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Bing Chat Renamed as Copilot, Unveiling Copilot Pro for Enterprise Version

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Bing Chat renamed to Copilot. Microsoft is doubling down on generative artificial intelligence, backed by a multimillion-dollar investment in OpenAI that continues to yield fruitful results. Alongside introducing significant enhancements to Microsoft 365 Copilot, the company is making pivotal changes to Bing’s branding and future options. This transformation involves rebranding its generative AI chatbots, marking a decisive shift toward “copilots.” Bing Chat rebranded as Copilot.

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At the Microsoft Ignite 2023 event, the company announced that Bing Chat is now simply called Copilot. Furthermore, the enterprise edition, formerly Bing Chat Enterprise, will be known as Copilot Pro. This version places particular emphasis on safeguarding enterprise data to avoid occurrences akin to those seen with ChatGPT.

Microsoft Renamed Bing Chat to Copilot
Microsoft’s “copilot” family arrives with various options for different needs

These name changes also affect the aforementioned Microsoft 365 Copilot, which will be termed Copilot for Microsoft 365. Additionally, to complement these products, Microsoft is launching Copilot Studio and Copilot for Service for enterprise users.

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Copilot Studio, described by Microsoft as a “low-code” solution—requiring minimal programming—enables the resolution of three major issues. Firstly, it connects Copilot to other data using plugins and GPTs such as SAP or Workday. Secondly, it “orchestrates” custom workflows. And thirdly, it manages these processes through a control panel.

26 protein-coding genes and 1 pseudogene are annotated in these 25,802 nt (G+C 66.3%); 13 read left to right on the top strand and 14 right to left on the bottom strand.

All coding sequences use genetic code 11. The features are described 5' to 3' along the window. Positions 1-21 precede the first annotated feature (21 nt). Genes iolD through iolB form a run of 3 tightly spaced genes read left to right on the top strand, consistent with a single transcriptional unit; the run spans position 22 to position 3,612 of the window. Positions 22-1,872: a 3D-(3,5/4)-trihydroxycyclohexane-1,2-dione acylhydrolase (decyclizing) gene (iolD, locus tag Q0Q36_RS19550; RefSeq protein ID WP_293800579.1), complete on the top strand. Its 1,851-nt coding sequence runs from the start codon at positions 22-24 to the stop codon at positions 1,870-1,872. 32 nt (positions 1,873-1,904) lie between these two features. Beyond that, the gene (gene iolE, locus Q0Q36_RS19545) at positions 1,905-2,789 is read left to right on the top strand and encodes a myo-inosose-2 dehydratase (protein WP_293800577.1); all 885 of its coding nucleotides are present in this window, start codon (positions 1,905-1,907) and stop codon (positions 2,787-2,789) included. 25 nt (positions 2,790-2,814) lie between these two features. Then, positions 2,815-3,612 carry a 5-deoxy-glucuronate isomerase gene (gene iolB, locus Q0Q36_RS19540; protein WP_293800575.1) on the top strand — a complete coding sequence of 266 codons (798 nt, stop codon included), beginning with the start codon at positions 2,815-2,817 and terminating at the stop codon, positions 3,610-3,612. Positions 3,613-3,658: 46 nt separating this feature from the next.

Meanwhile, Copilot for Microsoft 365, previously integrated as ChatGPT within the Office suite, gains ground. For instance, with the new Copilot profile, users can personalize the behavior of this chatbot more extensively.

Microsoft Renamed Bing Chat to Copilot (1)

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Another innovation with Copilot is its integration with Teams, enabling it to answer questions about meetings or provide information during them without the need for recording or transcription. These interactions remain more private as they are not logged.

The enhancements extend across other applications in the office suite. In Outlook, this AI software will, in the spring of 2024, create summaries for meeting preparation and manage invitations for attendees. It will also extract crucial information from conversation threads to generate a summary with the most important data.

In Word, users can ask Copilot about specific changes made in a document or who made those changes. In Excel, users gain access to complex tasks, especially when using Python with Excel, offering particularly robust data analysis capabilities.

These novelties are complemented by other announcements at the Ignite event. Teams now offers a new voice isolation option to enhance conversation quality, along with background changes (in Teams Premium) to “revamp” your surroundings during video calls. The Clipchamp tool, successor to the legendary MovieMaker, also becomes more powerful in its enterprise version.

Thus, we are witnessing an avalanche of announcements aimed at the same goal: integrating all generative AI capabilities into Microsoft’s products and services, targeting both end-users and, notably, the corporate landscape.

Read Also:

Microsoft To Invest 3.16 Billion Dollars In Australia To Boost Cloud Computing Capacity

Career Essentials in Generative AI: Microsoft and LinkedIn Launch a Free Course

Microsoft Presents “Copilot” An AI Assistant Integrated into Windows 11

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